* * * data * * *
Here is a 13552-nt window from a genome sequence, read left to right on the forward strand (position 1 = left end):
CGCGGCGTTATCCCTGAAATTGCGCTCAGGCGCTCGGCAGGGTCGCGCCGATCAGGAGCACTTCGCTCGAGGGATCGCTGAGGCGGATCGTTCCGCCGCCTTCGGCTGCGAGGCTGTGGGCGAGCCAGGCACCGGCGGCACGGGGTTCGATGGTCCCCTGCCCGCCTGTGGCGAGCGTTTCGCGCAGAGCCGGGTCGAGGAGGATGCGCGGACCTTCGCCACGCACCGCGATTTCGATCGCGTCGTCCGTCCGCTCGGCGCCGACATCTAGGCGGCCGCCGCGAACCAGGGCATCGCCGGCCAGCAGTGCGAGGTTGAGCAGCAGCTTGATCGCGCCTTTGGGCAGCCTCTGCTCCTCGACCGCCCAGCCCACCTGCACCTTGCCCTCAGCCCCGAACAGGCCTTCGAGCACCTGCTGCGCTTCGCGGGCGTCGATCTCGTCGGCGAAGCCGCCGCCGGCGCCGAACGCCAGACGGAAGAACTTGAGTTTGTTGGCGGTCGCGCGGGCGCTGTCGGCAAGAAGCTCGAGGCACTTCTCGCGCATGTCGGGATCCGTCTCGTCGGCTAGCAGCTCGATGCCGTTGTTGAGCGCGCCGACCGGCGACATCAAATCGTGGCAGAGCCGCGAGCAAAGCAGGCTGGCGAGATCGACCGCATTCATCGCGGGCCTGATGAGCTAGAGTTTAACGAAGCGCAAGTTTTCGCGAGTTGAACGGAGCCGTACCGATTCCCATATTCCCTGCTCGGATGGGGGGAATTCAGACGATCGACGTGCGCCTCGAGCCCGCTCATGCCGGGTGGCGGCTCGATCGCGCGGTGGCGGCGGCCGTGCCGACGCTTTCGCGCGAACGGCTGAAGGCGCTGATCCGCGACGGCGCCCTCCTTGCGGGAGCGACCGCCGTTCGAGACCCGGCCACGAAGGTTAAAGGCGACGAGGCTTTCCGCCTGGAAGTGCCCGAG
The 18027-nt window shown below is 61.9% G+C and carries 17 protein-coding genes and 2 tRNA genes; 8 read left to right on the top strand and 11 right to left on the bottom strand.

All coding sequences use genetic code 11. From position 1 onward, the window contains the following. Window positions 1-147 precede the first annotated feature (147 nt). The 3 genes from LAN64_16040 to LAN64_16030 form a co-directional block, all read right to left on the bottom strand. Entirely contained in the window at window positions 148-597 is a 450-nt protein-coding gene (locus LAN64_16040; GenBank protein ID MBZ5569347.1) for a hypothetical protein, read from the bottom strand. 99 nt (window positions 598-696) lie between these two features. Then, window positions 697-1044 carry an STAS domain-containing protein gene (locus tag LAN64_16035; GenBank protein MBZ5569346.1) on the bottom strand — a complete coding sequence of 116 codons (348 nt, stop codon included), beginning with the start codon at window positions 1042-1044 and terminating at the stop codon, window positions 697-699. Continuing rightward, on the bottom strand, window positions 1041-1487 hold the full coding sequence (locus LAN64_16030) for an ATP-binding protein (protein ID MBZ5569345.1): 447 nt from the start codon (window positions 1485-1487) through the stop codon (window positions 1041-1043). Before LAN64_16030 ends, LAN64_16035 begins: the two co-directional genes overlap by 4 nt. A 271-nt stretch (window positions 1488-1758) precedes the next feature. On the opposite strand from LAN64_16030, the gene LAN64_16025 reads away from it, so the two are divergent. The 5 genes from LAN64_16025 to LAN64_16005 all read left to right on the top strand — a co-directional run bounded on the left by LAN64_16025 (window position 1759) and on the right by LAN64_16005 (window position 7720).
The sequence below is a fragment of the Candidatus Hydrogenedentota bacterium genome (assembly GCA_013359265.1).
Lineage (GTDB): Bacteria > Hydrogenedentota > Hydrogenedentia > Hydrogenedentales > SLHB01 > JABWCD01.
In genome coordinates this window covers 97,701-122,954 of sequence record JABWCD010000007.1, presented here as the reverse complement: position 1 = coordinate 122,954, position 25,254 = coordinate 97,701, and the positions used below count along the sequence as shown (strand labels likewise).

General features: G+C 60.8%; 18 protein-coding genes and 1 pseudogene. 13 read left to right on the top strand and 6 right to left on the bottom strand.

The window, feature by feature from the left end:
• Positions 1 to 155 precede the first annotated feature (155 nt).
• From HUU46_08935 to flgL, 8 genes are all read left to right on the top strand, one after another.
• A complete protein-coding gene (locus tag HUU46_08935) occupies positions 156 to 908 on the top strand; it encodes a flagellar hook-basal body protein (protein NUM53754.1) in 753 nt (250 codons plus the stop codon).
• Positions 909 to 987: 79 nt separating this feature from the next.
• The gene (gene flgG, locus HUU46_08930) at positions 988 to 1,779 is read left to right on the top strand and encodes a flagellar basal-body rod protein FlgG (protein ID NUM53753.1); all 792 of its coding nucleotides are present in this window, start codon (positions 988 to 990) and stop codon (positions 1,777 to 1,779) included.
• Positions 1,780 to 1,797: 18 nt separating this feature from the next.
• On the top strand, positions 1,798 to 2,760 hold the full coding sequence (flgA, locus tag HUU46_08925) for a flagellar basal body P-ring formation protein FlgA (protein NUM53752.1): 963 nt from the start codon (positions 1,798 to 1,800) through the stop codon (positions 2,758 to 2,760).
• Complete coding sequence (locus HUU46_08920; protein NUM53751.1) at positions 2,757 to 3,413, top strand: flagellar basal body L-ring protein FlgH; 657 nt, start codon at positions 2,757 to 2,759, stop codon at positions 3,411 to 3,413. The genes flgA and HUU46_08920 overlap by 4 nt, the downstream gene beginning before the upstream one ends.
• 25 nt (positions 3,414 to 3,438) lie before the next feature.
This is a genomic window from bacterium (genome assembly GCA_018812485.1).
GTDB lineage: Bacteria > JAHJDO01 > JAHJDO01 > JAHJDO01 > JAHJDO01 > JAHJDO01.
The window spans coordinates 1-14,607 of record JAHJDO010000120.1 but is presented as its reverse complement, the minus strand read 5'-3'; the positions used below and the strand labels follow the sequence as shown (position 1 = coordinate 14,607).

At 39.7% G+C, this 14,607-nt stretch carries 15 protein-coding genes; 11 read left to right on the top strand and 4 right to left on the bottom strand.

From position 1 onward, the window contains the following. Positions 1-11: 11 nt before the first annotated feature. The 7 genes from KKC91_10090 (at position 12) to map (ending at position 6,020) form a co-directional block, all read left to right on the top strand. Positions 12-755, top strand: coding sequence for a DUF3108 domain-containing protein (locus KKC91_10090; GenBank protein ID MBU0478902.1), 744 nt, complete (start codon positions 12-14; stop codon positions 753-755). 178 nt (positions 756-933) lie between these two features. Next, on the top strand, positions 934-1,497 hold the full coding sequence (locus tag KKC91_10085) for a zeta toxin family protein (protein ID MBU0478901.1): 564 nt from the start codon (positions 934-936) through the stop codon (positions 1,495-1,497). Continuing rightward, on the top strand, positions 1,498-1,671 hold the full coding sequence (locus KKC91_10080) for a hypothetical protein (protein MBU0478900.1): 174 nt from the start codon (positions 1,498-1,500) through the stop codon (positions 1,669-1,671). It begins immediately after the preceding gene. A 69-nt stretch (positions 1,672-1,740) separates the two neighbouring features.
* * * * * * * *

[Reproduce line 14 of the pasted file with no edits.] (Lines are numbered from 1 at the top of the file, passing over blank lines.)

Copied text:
• The gene (gene flgG, locus HUU46_08930) at positions 988 to 1,779 is read left to right on the top strand and encodes a flagellar basal-body rod protein FlgG (protein ID NUM53753.1); all 792 of its coding nucleotides are present in this window, start codon (positions 988 to 990) and stop codon (positions 1,777 to 1,779) included.